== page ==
Shared Views #5

Post 5/2021 Friday 29 January . . . Mary Baechler, my late great-aunt, knitted a pair of mittens for me that I’ve just retrieved from a bottom dresser drawer. The mittens may be 50 years old. At one time I wore them all the time for walks in winter. They are so warm, so evocatively warm, so proudly warm as in a walk we took on Thursday to the Goshen Public Library. The mittens retrieval comes thanks to a photo of Vermont Senator Bernie Sanders wearing knitted mittens on Inauguration Day, January 20.

I’m sitting on our patio, kitted out in the mittens knitted by my great-aunt Mary Baechler. It’s true, her husband’s name was Joseph, but that’s another story. Husband Joseph went by Joe or Paps.

On January 27, CNN reporters Kelly McCleary and Amanda Jackson said the Bernie Sanders meme had raised $1.8 million for charities in Vermont. Sanders team began selling sweatshirts and T-shirts that featured the photo. Among the charities receiving the proceeds are Vermont area agencies on aging for Meals on Wheels, Vermont Parents Network and others.

Also, Tobey King of Corpus Christi, Texas was inspired to crochet a Bernie Sander’s doll which she sold in an online auction on eBay for $20,000. eBay matched the selling price with the final total of $40,600 going to Meals on Wheels. There were other related donations from manufacturers of what Bernie was wearing. The photo was taken by an Agence France-Presse photographer.

This is the mitten great-aunt Mary knitted for my dad who lost three fingers in a corn picker accident. Dad wrote these few lines about the incident in a book he and Mom wrote for the grandchildren: “In 1952 we put in a lot of tile in October and November. I got hurt in the corn picker on October 15, 1952. I was in the hospital for three months. We had just started to build the kitchen onto the house.” That’s the gist of the story, one that holds secure place in family memory.

(I posted a letter I got from great-aunt Mary in my blog of March 27, 2016, titled, “Coffee, Stop Press, Easter, Great-Aunt Mary.” To find it, select March 2016 in the archive box on the right).

The mittens moment could weave on and on, springing from a viral Inauguration photo that called to mind personal memories, here centered on great-aunt Mary, a woman of agile mind, skilled fingers, and a heart that melted ice. She died in 1988. Blessed be the memory of all who have gone before.

Views of the week

Sunrise over part of the Greencroft resident gardens.
This skein of Canada geese is flying northwards. Where to is anyone’s guess. Whether the geese know it or not, according to Wikipedia, “The collective noun for a group of geese on the ground is a gaggle; when in flight, they are called a skein, a team, or a wedge; when flying close together, they are called a plump.” I’m not one to vilify them just for the poo-mess they make, even though I’d rather see them in a plump than in a gaggle on the grass, sidewalk or street. They’re part of the created order in a world human’s have had too great a tendency to mess things up.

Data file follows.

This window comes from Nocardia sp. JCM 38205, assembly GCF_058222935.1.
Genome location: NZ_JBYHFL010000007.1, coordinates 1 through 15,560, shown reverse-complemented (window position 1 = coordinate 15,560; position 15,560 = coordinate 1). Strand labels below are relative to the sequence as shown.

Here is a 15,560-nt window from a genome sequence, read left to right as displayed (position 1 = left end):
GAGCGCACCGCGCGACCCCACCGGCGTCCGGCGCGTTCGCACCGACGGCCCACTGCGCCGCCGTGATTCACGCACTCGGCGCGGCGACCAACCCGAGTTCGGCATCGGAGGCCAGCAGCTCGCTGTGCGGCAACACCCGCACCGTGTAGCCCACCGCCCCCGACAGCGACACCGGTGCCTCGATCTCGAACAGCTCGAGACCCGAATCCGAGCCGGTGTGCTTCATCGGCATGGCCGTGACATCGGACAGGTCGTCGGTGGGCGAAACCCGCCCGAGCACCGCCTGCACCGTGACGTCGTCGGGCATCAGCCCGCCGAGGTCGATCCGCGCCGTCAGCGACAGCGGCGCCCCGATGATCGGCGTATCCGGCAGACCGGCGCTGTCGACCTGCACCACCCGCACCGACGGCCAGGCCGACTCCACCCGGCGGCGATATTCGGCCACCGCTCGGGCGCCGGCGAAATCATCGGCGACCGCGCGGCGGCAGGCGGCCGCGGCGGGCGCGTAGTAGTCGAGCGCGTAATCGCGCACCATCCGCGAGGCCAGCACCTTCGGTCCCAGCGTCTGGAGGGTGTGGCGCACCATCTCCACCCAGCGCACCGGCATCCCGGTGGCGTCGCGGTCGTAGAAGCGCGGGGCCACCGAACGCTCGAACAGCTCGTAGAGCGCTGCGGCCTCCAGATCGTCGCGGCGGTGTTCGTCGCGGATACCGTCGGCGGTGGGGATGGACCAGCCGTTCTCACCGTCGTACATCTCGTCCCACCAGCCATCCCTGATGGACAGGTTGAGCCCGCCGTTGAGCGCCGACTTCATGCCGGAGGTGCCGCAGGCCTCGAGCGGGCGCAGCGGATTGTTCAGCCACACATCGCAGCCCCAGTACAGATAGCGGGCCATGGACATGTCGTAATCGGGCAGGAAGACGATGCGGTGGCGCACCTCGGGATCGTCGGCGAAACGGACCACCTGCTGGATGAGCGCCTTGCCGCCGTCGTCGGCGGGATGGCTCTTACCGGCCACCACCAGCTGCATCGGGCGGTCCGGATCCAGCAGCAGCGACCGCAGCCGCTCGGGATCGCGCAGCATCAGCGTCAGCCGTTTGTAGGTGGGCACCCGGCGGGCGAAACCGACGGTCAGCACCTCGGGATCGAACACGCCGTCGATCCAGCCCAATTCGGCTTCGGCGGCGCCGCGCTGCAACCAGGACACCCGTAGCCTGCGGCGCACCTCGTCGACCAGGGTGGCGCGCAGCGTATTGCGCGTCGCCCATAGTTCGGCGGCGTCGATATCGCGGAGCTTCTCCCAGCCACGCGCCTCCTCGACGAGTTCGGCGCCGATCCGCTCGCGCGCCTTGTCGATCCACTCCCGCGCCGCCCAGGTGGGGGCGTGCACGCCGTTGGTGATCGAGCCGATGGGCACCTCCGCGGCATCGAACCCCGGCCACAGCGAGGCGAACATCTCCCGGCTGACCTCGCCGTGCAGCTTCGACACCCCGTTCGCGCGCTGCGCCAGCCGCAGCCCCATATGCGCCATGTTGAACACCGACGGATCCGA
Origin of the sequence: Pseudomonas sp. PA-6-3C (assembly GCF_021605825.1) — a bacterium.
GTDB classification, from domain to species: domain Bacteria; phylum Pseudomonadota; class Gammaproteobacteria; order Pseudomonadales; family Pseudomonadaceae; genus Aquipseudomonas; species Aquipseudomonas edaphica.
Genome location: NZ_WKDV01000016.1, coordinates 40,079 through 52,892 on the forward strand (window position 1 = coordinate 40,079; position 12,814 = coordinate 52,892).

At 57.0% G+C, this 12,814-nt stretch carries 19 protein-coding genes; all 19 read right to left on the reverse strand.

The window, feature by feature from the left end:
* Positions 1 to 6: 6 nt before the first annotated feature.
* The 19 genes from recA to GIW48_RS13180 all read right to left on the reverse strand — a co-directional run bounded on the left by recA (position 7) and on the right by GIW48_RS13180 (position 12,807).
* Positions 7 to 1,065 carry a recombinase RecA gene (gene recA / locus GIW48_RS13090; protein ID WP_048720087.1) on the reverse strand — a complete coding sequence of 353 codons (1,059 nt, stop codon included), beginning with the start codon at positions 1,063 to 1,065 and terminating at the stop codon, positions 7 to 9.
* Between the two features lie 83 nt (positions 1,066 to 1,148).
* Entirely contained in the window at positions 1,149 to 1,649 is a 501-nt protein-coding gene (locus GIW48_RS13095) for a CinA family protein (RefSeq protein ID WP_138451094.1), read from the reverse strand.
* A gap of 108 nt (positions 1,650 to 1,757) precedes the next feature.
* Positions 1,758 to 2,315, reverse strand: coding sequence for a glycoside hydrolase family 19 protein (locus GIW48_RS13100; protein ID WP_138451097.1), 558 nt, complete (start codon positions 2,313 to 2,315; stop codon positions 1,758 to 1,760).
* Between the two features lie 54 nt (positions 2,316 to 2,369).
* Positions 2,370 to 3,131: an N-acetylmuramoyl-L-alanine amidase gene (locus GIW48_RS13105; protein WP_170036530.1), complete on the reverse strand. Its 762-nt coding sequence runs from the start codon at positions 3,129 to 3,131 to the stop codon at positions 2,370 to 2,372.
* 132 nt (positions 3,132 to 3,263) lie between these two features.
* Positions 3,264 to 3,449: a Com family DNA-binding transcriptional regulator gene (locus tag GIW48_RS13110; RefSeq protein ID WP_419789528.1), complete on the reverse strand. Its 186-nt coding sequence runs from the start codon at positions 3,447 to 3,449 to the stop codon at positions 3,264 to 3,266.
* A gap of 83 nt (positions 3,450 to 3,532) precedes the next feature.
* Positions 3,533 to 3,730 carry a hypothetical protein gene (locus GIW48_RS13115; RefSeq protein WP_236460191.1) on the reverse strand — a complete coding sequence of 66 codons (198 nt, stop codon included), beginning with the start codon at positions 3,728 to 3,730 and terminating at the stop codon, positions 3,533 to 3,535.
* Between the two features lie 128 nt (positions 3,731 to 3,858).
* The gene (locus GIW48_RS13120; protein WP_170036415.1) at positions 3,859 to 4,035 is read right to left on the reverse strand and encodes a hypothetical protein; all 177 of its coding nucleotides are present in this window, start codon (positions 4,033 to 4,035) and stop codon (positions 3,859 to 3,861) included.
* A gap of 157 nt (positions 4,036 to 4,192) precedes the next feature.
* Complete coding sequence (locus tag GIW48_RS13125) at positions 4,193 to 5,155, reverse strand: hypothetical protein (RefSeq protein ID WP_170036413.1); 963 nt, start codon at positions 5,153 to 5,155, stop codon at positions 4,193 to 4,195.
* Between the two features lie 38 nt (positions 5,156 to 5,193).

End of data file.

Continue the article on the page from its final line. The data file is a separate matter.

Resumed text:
The Goshen Public Library is two miles from our home. This was the first of two walks to the library this week.
Straight on poster! It greets patrons at the Goshen Public Library. A few years ago I saw at quote, attributed to Bill Moyers, outside the St Ives Public Library in Cornwall that read, “When a library is open, no matter its size or shape, democracy is open too.”
This photo, taken yesterday, shows Greencroft Boulevard, main entrance from College Avenue. The street circles around Greencroft Community Center. We had a lovely walk to and home from the library, even in pretty cold weather. We stopped at Martin’s Grocery just across College Avenue street for fixin’s for chili.
Blue, bird houses on a fence in an alley we sometimes take home from Goshen Public Library.
On Sunday afternoon we took this path less traveled by that goes through the 17-acre lowland forest, Shoup-Parsons Woods Park, back onto the Millrace Canal Trail. We saw seven deer go a’ leaping across the path just steps beyond.
Ice on the Millrace Canal.
The millrace trail proved slow-going, too slippery for safe walking, so we changed our route.
We crossed this bridge and headed home on city sidewalks.
Just across the footbridge, we came upon this nicely fashioned moose in the shadows of a tree..
A proper pose, not a meme. Sweet memories.


8 thoughts on “Shared Views #5

  1. Hi John, I really enjoyed the story about the mittens (and the picture!)


    *From:* It’s About Now *Sent:* Friday, January 29, 2021 10:01 AM *To:* *Subject:* [New post] Shared Views #5

    John Bender posted: ” Post 5/2021 Friday 29 January . . . Mary Baechler, my late great-aunt, knitted a pair of mittens for me that I’ve just retrieved from a bottom dresser drawer. The mittens may be 50 years old. At one time I wore them all the time for walks in winter. They”


    1. Thanks, Marlene. These times elicit many journeys into memory–good ones and not so good ones, but essential stuff nonetheless.


  2. I remember Dad’s mittens although I forgot aunt Mary knitted them. Amazing you still have those mittens. Yes very cold this week and we encounter icy trails too. You are fortunate your local library is open. We aren’t so lucky.


    1. Thanks, Kaye. Always a pleasure to hear from you across the line. Let’s hope your library opens in due time–as also the bridges.


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